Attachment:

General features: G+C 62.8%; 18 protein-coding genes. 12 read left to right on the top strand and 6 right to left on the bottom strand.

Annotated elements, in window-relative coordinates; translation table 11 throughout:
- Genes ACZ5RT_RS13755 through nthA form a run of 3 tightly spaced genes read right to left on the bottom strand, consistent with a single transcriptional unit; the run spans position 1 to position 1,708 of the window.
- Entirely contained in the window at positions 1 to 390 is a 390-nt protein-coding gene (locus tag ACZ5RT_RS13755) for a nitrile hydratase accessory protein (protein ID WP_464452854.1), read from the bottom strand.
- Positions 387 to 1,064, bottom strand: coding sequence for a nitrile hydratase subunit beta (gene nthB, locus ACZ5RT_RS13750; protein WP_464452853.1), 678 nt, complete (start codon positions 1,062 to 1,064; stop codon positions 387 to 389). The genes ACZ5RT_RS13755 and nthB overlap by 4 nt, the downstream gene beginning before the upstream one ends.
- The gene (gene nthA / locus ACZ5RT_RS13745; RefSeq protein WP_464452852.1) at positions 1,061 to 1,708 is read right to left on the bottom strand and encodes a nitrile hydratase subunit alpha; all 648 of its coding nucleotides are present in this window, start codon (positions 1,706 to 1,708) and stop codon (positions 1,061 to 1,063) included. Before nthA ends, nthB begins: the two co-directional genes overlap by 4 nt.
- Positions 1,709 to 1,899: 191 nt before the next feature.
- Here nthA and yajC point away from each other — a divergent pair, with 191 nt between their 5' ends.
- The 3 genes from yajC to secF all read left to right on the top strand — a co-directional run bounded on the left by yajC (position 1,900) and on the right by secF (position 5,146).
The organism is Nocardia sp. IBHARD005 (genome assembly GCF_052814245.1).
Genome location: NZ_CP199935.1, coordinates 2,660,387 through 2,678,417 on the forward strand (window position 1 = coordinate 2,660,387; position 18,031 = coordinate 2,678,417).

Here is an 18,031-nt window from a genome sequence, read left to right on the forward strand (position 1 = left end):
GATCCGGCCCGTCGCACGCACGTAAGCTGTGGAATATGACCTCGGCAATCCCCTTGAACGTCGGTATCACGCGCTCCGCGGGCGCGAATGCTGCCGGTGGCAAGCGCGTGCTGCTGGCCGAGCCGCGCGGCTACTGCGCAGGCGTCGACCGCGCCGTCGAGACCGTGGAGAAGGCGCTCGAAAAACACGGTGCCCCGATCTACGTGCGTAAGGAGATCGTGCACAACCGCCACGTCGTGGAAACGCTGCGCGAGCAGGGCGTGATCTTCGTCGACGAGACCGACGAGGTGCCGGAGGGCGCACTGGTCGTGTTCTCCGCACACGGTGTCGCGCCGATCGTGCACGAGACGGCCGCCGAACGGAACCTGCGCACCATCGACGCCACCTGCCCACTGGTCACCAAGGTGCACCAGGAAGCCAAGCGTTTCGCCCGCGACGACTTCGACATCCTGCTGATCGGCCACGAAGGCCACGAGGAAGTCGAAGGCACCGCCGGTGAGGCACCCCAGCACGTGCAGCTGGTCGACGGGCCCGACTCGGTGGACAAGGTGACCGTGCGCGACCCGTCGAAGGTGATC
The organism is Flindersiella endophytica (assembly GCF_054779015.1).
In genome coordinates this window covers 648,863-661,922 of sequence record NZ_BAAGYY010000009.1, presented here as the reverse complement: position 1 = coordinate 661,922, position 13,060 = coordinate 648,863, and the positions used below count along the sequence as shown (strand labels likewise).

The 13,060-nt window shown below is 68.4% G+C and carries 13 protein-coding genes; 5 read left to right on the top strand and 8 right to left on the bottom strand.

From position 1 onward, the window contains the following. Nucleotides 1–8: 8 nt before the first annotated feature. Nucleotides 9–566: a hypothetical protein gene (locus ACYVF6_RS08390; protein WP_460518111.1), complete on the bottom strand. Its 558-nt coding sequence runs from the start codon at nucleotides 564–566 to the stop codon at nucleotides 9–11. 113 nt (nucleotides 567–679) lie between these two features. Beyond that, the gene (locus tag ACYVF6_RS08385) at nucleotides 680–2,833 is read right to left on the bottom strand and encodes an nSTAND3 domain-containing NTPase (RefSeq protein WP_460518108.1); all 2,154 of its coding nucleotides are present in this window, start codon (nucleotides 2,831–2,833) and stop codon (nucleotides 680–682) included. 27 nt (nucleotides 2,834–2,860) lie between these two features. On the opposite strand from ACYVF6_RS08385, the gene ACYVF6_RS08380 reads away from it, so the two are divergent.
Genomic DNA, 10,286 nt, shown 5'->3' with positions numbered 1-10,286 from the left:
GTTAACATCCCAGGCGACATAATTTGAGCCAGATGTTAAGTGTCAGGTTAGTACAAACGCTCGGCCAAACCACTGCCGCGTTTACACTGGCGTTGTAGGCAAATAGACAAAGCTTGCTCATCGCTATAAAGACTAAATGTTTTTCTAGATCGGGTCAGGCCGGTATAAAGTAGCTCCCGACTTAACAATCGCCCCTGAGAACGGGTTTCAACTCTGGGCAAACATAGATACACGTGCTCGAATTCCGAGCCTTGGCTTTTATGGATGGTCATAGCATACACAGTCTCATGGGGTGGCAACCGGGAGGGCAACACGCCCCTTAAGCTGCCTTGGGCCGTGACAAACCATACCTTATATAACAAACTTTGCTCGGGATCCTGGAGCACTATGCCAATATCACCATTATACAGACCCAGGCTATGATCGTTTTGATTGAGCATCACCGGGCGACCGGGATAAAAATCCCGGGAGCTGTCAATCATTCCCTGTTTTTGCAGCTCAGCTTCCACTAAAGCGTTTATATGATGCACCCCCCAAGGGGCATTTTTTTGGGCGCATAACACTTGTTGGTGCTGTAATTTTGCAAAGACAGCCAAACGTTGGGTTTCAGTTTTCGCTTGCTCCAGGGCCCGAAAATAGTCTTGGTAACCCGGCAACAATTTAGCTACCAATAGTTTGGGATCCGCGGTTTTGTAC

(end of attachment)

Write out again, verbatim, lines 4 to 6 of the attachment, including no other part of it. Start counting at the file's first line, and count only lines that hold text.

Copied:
- Entirely contained in the window at positions 1 to 390 is a 390-nt protein-coding gene (locus tag ACZ5RT_RS13755) for a nitrile hydratase accessory protein (protein ID WP_464452854.1), read from the bottom strand.
- Positions 387 to 1,064, bottom strand: coding sequence for a nitrile hydratase subunit beta (gene nthB, locus ACZ5RT_RS13750; protein WP_464452853.1), 678 nt, complete (start codon positions 1,062 to 1,064; stop codon positions 387 to 389). The genes ACZ5RT_RS13755 and nthB overlap by 4 nt, the downstream gene beginning before the upstream one ends.
- The gene (gene nthA / locus ACZ5RT_RS13745; RefSeq protein WP_464452852.1) at positions 1,061 to 1,708 is read right to left on the bottom strand and encodes a nitrile hydratase subunit alpha; all 648 of its coding nucleotides are present in this window, start codon (positions 1,706 to 1,708) and stop codon (positions 1,061 to 1,063) included. Before nthA ends, nthB begins: the two co-directional genes overlap by 4 nt.